We develop a simple Quantile Spacing (QS) method for accurate probabilistic estimation of one-dimensional entropy from equiprobable random samples, and compare it with the popular Bin-Counting (BC) and Kernel Density (KD) methods. In contrast to BC, which uses equal-width bins with varying probability mass, the QS method uses estimates of the quantiles that divide the support of the data generating probability density function (pdf) into equal-probability-mass intervals. And, whereas BC and KD each require optimal tuning of a hyper-parameter whose value varies with sample size and shape of the pdf, QS only requires specification of the number of quantiles to be used. Results indicate, for the class of distributions tested, that the optimal number of quantiles is a fixed fraction of the sample size (empirically determined to be ~0.25–0.35), and that this value is relatively insensitive to distributional form or sample size. This provides a clear advantage over BC and KD since hyper-parameter tuning is not required. Further, unlike KD, there is no need to select an appropriate kernel-type, and so QS is applicable to pdfs of arbitrary shape, including those with discontinuous slope and/or magnitude. Bootstrapping is used to approximate the sampling variability distribution of the resulting entropy estimate,more »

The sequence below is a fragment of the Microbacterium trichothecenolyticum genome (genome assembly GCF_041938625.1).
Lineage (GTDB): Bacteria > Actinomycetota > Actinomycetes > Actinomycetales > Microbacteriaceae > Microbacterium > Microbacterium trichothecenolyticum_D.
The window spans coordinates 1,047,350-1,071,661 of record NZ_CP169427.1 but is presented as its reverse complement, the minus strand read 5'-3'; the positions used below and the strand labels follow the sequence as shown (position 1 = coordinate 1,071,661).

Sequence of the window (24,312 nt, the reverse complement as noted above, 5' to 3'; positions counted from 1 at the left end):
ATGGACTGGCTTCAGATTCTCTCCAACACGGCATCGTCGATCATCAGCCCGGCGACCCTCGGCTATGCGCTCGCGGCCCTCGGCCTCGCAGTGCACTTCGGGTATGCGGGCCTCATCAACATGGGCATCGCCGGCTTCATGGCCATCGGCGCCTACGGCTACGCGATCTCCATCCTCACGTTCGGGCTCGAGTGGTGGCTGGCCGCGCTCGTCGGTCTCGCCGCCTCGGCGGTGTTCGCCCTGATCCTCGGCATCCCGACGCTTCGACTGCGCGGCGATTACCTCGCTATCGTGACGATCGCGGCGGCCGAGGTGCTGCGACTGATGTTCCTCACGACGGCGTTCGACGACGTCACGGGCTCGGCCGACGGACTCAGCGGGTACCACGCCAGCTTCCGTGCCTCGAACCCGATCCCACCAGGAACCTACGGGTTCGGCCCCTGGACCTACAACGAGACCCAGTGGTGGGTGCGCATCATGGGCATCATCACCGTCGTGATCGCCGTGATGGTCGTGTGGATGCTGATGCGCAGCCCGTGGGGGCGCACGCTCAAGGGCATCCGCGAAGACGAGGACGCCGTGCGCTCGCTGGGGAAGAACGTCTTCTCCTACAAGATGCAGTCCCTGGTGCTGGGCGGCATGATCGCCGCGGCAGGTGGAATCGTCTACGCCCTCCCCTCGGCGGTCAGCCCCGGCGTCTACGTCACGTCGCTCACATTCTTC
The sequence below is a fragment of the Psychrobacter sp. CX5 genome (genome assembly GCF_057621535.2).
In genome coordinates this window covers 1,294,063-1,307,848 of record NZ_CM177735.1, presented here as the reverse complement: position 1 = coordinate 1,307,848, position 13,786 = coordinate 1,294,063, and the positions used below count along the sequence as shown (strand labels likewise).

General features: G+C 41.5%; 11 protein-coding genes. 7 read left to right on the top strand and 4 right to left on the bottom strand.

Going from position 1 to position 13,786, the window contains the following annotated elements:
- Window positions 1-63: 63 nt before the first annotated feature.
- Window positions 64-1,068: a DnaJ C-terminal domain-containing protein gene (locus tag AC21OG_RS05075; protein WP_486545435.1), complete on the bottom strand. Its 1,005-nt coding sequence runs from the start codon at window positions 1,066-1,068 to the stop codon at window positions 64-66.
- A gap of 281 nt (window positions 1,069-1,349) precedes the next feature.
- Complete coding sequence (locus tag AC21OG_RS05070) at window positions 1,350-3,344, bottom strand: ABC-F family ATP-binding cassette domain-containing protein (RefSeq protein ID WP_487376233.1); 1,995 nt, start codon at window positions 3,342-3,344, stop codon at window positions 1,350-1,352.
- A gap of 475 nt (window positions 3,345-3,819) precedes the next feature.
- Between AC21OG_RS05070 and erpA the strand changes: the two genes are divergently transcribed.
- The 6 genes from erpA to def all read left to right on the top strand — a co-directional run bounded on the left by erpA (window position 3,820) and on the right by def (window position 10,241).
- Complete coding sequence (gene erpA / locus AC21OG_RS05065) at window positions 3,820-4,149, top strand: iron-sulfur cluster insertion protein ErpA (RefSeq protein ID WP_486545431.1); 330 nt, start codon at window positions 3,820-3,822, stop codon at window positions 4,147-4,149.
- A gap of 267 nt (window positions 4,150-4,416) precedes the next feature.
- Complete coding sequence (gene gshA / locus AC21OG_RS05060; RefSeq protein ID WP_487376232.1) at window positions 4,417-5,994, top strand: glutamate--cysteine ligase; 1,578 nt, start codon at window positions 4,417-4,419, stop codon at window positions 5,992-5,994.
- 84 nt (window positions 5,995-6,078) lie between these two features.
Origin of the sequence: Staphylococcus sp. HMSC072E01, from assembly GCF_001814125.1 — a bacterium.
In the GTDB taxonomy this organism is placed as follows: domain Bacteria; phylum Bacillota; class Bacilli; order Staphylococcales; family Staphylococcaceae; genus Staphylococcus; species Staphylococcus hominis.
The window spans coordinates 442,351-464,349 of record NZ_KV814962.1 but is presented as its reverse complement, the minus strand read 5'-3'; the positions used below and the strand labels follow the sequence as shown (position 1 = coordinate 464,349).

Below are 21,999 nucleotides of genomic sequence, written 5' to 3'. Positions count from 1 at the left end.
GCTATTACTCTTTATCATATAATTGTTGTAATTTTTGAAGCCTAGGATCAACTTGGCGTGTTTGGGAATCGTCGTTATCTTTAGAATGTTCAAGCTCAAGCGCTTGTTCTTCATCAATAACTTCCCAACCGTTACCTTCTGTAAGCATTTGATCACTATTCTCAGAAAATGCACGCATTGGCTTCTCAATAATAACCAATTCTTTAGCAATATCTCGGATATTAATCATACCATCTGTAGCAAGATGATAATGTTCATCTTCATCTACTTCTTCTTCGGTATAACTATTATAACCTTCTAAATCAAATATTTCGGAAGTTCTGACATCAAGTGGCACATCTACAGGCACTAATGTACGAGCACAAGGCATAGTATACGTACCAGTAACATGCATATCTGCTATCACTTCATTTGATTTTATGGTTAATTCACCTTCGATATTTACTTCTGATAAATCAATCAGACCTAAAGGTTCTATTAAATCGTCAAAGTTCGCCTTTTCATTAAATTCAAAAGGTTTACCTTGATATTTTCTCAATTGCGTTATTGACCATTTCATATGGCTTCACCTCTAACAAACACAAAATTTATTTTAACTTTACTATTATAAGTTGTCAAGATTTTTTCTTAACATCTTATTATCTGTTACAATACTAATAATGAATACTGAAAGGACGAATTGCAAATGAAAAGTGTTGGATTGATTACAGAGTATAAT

Croon’s Bias-Corrected Estimation for Multilevel Structural Equation Models with Non-Normal Indicators and Model Misspecifications
Multilevel structural equation models (MSEMs) are well suited for educational research because they accommodate complex systems involving latent variables in multilevel settings. Estimation using Croon’s bias-corrected factor score (BCFS) path estimation has recently been extended to MSEMs and demonstrated promise with limited sample sizes. This makes it well suited for planned educational research which often involves sample sizes constrained by logistical and financial factors. However, the performance of BCFS estimation with MSEMs has yet to be thoroughly explored under common but difficult conditions including in the presence of non-normal indicators and model misspecifications. We conducted two simulation studies to evaluate the accuracy and efficiency of the estimator under these conditions. Results suggest that BCFS estimation of MSEMs is often more dependable, more efficient, and less biased than other estimation approaches when sample sizes are limited or model misspecifications are present but is more susceptible to indicator non-normality. These results support, supplement, and elucidate previous literature describing the effective performance of BCFS estimation encouraging its utilization as an alternative or supplemental estimator for MSEMs.